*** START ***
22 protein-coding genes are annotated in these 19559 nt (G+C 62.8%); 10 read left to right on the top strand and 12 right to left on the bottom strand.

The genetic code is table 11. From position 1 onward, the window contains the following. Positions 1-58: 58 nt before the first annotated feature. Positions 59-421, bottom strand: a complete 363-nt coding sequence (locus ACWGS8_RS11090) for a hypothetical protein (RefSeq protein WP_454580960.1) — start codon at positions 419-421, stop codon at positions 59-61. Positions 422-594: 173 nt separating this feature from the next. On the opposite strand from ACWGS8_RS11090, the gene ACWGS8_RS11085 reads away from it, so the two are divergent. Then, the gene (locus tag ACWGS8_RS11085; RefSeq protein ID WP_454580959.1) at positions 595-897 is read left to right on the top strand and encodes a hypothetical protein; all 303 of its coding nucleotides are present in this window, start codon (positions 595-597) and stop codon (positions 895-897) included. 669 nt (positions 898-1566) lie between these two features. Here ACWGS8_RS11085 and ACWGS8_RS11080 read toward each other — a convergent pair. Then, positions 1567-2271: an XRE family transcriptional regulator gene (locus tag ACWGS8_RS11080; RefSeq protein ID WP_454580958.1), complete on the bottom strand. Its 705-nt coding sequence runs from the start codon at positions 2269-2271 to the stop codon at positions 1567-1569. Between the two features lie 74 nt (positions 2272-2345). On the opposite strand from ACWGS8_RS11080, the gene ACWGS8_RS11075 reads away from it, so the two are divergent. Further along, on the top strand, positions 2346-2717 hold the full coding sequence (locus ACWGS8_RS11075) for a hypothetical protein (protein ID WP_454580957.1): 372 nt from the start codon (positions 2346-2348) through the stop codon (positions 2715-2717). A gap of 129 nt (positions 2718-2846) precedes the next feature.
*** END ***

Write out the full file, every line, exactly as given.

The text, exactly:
22 protein-coding genes are annotated in these 19559 nt (G+C 62.8%); 10 read left to right on the top strand and 12 right to left on the bottom strand.

The genetic code is table 11. From position 1 onward, the window contains the following. Positions 1-58: 58 nt before the first annotated feature. Positions 59-421, bottom strand: a complete 363-nt coding sequence (locus ACWGS8_RS11090) for a hypothetical protein (RefSeq protein WP_454580960.1) — start codon at positions 419-421, stop codon at positions 59-61. Positions 422-594: 173 nt separating this feature from the next. On the opposite strand from ACWGS8_RS11090, the gene ACWGS8_RS11085 reads away from it, so the two are divergent. Then, the gene (locus tag ACWGS8_RS11085; RefSeq protein ID WP_454580959.1) at positions 595-897 is read left to right on the top strand and encodes a hypothetical protein; all 303 of its coding nucleotides are present in this window, start codon (positions 595-597) and stop codon (positions 895-897) included. 669 nt (positions 898-1566) lie between these two features. Here ACWGS8_RS11085 and ACWGS8_RS11080 read toward each other — a convergent pair. Then, positions 1567-2271: an XRE family transcriptional regulator gene (locus tag ACWGS8_RS11080; RefSeq protein ID WP_454580958.1), complete on the bottom strand. Its 705-nt coding sequence runs from the start codon at positions 2269-2271 to the stop codon at positions 1567-1569. Between the two features lie 74 nt (positions 2272-2345). On the opposite strand from ACWGS8_RS11080, the gene ACWGS8_RS11075 reads away from it, so the two are divergent. Further along, on the top strand, positions 2346-2717 hold the full coding sequence (locus ACWGS8_RS11075) for a hypothetical protein (protein ID WP_454580957.1): 372 nt from the start codon (positions 2346-2348) through the stop codon (positions 2715-2717). A gap of 129 nt (positions 2718-2846) precedes the next feature.